Thomas Hobbes (1588–1679), aged 89
manner of John Michael Wright (London 1617 - London 1694)
Thomas Hobbes, was a mathematical and political and social philosopher; who was recommended as a tutor to William Cavendish, subsequently the 2nd Earl of Devonshire with whom he did the Grand Tour in 1610 and learned French and Italian. He was also tutor to the 3rd Earl of Devonshire and lived comfortably at Hardwick Hall and more frequently in the Duke of Devonshire's house on the Strand in London. His most important work was the Leviathan (1651), which contains a nominalist, materialist, anticlerical outlook on nature and society and raised a storm of protest that was never to abate throughout his life. He also made a misguided claim to have succeeded in squaring the circle and in duplicating the cube and was therefore not elected a Fellow of the Royal Society. He died of a stroke at Hardwick on 4 December 1679.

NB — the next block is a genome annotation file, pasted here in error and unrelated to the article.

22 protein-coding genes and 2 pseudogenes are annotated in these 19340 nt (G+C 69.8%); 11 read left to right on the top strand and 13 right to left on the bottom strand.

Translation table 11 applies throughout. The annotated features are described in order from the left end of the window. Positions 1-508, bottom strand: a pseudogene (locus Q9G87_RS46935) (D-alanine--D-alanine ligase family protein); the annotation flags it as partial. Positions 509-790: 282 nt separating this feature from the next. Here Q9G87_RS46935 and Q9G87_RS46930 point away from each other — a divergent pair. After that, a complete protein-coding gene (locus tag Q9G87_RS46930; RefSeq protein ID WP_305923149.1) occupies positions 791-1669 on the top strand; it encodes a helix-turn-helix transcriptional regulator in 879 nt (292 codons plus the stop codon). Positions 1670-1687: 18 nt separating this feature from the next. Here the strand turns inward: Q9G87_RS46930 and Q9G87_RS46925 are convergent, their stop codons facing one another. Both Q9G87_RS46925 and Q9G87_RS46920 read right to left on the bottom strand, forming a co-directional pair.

Oil painting on canvas, Thomas Hobbes (1588–1679), aged 89, British (English) School, inscribed bottom right: THOMAS / HOBBES Ætatis/ Suæ LXXXIX / 1676. A half-length portrait of an elderly man, turned slightly to left, facing, spectacles in his left hand, seated behind a table on which are writing materials, a sheet of paper indistinctly inscribed with date, and a copy of the Leviathan; landscape background left through window.
Hardwick Hall, The Devonshire Collection (National Trust)
Marks and inscriptions
bottom right THOMAS/HOBBES Aetatis/Suae LXXXIX/1676
Makers and roles
manner of John Michael Wright (London 1617 - London 1694), artist British (English) School, artist previously catalogued as attributed to Cornelius Johnson (London 1593 - Utrecht 1661), artist